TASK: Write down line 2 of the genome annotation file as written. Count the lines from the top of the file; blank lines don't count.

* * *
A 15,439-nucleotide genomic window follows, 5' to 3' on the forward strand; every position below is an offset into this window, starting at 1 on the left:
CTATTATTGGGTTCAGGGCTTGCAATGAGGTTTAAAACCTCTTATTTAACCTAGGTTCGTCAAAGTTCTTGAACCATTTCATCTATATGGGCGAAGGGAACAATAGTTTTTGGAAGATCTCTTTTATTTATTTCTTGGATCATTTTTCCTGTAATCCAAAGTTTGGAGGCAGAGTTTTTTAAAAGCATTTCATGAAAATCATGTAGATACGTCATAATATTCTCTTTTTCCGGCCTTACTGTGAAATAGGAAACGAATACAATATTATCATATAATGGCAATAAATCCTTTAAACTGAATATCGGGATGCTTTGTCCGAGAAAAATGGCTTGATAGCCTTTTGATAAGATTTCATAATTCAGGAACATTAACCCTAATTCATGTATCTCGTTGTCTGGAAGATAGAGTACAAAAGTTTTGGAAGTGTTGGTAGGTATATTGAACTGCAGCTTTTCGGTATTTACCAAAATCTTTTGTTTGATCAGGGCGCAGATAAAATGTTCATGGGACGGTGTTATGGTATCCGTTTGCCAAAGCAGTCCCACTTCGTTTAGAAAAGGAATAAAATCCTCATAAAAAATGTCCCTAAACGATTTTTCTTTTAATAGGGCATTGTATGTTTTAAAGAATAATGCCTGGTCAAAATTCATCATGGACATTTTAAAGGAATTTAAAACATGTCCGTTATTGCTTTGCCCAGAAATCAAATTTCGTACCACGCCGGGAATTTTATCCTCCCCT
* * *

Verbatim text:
CTATTATTGGGTTCAGGGCTTGCAATGAGGTTTAAAACCTCTTATTTAACCTAGGTTCGTCAAAGTTCTTGAACCATTTCATCTATATGGGCGAAGGGAACAATAGTTTTTGGAAGATCTCTTTTATTTATTTCTTGGATCATTTTTCCTGTAATCCAAAGTTTGGAGGCAGAGTTTTTTAAAAGCATTTCATGAAAATCATGTAGATACGTCATAATATTCTCTTTTTCCGGCCTTACTGTGAAATAGGAAACGAATACAATATTATCATATAATGGCAATAAATCCTTTAAACTGAATATCGGGATGCTTTGTCCGAGAAAAATGGCTTGATAGCCTTTTGATAAGATTTCATAATTCAGGAACATTAACCCTAATTCATGTATCTCGTTGTCTGGAAGATAGAGTACAAAAGTTTTGGAAGTGTTGGTAGGTATATTGAACTGCAGCTTTTCGGTATTTACCAAAATCTTTTGTTTGATCAGGGCGCAGATAAAATGTTCATGGGACGGTGTTATGGTATCCGTTTGCCAAAGCAGTCCCACTTCGTTTAGAAAAGGAATAAAATCCTCATAAAAAATGTCCCTAAACGATTTTTCTTTTAATAGGGCATTGTATGTTTTAAAGAATAATGCCTGGTCAAAATTCATCATGGACATTTTAAAGGAATTTAAAACATGTCCGTTATTGCTTTGCCCAGAAATCAAATTTCGTACCACGCCGGGAATTTTATCCTCCCCT